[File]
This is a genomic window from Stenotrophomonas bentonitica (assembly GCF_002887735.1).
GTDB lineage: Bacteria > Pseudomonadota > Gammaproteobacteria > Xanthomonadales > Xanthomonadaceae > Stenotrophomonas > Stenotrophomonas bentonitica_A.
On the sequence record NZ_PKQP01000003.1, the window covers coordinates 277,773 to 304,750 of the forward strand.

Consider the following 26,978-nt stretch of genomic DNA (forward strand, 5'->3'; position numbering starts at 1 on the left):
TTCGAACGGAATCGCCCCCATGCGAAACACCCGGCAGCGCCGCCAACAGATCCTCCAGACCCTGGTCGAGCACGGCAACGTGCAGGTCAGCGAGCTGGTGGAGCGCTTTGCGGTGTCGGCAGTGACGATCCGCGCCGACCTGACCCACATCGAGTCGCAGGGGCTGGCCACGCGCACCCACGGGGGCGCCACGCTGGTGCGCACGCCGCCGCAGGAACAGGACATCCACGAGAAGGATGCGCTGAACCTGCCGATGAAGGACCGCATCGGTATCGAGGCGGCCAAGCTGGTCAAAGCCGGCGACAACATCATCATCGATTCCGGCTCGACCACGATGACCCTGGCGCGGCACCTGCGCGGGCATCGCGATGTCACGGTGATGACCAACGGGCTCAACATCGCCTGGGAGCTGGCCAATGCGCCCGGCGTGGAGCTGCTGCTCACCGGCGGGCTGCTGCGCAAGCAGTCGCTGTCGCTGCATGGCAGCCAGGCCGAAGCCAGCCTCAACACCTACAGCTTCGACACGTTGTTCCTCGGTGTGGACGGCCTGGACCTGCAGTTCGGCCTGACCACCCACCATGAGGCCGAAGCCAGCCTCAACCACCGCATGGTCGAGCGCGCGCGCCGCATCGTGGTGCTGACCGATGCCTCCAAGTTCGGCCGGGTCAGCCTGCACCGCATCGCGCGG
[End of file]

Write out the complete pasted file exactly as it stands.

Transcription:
This is a genomic window from Stenotrophomonas bentonitica (assembly GCF_002887735.1).
GTDB lineage: Bacteria > Pseudomonadota > Gammaproteobacteria > Xanthomonadales > Xanthomonadaceae > Stenotrophomonas > Stenotrophomonas bentonitica_A.
On the sequence record NZ_PKQP01000003.1, the window covers coordinates 277,773 to 304,750 of the forward strand.

Consider the following 26,978-nt stretch of genomic DNA (forward strand, 5'->3'; position numbering starts at 1 on the left):
TTCGAACGGAATCGCCCCCATGCGAAACACCCGGCAGCGCCGCCAACAGATCCTCCAGACCCTGGTCGAGCACGGCAACGTGCAGGTCAGCGAGCTGGTGGAGCGCTTTGCGGTGTCGGCAGTGACGATCCGCGCCGACCTGACCCACATCGAGTCGCAGGGGCTGGCCACGCGCACCCACGGGGGCGCCACGCTGGTGCGCACGCCGCCGCAGGAACAGGACATCCACGAGAAGGATGCGCTGAACCTGCCGATGAAGGACCGCATCGGTATCGAGGCGGCCAAGCTGGTCAAAGCCGGCGACAACATCATCATCGATTCCGGCTCGACCACGATGACCCTGGCGCGGCACCTGCGCGGGCATCGCGATGTCACGGTGATGACCAACGGGCTCAACATCGCCTGGGAGCTGGCCAATGCGCCCGGCGTGGAGCTGCTGCTCACCGGCGGGCTGCTGCGCAAGCAGTCGCTGTCGCTGCATGGCAGCCAGGCCGAAGCCAGCCTCAACACCTACAGCTTCGACACGTTGTTCCTCGGTGTGGACGGCCTGGACCTGCAGTTCGGCCTGACCACCCACCATGAGGCCGAAGCCAGCCTCAACCACCGCATGGTCGAGCGCGCGCGCCGCATCGTGGTGCTGACCGATGCCTCCAAGTTCGGCCGGGTCAGCCTGCACCGCATCGCGCGG